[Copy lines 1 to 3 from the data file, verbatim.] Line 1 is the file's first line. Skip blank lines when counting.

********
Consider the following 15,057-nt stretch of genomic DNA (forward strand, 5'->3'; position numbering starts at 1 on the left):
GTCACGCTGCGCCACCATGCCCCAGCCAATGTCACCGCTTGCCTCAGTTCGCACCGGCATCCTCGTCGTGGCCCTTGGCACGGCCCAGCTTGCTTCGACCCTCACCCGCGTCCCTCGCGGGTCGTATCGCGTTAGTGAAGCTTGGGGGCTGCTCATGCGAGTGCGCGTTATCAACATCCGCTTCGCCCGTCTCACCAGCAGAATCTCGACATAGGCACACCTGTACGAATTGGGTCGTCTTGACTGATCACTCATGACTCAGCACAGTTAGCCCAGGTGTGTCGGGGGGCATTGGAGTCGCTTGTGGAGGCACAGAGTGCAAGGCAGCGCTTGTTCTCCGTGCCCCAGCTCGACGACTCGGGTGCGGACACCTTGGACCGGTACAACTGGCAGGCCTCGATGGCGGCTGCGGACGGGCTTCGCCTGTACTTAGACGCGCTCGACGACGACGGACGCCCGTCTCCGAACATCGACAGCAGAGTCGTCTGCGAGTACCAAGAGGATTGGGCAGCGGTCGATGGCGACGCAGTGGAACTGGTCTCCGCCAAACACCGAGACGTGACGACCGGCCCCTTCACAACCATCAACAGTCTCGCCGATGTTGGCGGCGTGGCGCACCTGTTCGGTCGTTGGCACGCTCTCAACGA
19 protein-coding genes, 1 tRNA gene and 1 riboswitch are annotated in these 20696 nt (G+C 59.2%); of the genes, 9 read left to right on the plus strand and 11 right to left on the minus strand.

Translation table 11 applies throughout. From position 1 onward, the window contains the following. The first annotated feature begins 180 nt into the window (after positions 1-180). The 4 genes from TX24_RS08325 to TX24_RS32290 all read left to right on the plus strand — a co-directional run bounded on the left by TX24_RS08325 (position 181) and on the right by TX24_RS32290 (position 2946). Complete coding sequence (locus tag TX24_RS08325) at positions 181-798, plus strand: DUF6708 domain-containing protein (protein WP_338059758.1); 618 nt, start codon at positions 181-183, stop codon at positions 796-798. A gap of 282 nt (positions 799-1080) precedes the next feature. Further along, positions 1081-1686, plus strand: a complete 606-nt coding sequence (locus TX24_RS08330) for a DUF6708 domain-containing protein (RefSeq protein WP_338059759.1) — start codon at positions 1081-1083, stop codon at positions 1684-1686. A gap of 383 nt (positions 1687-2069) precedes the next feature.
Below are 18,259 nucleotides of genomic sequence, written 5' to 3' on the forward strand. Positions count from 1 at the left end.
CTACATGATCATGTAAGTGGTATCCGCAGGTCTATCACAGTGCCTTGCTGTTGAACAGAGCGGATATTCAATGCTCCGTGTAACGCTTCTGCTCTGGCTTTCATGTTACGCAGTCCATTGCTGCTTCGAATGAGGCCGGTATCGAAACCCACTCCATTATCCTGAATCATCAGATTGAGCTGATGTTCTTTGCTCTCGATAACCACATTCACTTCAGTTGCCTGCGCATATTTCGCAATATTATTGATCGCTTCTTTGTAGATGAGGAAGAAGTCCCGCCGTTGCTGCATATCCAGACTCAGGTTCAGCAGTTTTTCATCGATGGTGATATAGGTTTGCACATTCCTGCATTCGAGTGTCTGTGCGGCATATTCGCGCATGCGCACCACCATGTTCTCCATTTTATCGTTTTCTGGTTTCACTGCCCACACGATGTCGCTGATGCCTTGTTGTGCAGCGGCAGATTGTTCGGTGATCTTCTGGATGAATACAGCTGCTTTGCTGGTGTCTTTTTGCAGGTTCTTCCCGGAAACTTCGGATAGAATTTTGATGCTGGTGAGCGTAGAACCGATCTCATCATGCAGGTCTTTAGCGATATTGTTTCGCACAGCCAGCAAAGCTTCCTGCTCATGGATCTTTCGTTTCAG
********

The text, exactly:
Consider the following 15,057-nt stretch of genomic DNA (forward strand, 5'->3'; position numbering starts at 1 on the left):
GTCACGCTGCGCCACCATGCCCCAGCCAATGTCACCGCTTGCCTCAGTTCGCACCGGCATCCTCGTCGTGGCCCTTGGCACGGCCCAGCTTGCTTCGACCCTCACCCGCGTCCCTCGCGGGTCGTATCGCGTTAGTGAAGCTTGGGGGCTGCTCATGCGAGTGCGCGTTATCAACATCCGCTTCGCCCGTCTCACCAGCAGAATCTCGACATAGGCACACCTGTACGAATTGGGTCGTCTTGACTGATCACTCATGACTCAGCACAGTTAGCCCAGGTGTGTCGGGGGGCATTGGAGTCGCTTGTGGAGGCACAGAGTGCAAGGCAGCGCTTGTTCTCCGTGCCCCAGCTCGACGACTCGGGTGCGGACACCTTGGACCGGTACAACTGGCAGGCCTCGATGGCGGCTGCGGACGGGCTTCGCCTGTACTTAGACGCGCTCGACGACGACGGACGCCCGTCTCCGAACATCGACAGCAGAGTCGTCTGCGAGTACCAAGAGGATTGGGCAGCGGTCGATGGCGACGCAGTGGAACTGGTCTCCGCCAAACACCGAGACGTGACGACCGGCCCCTTCACAACCATCAACAGTCTCGCCGATGTTGGCGGCGTGGCGCACCTGTTCGGTCGTTGGCACGCTCTCAACGA
19 protein-coding genes, 1 tRNA gene and 1 riboswitch are annotated in these 20696 nt (G+C 59.2%); of the genes, 9 read left to right on the plus strand and 11 right to left on the minus strand.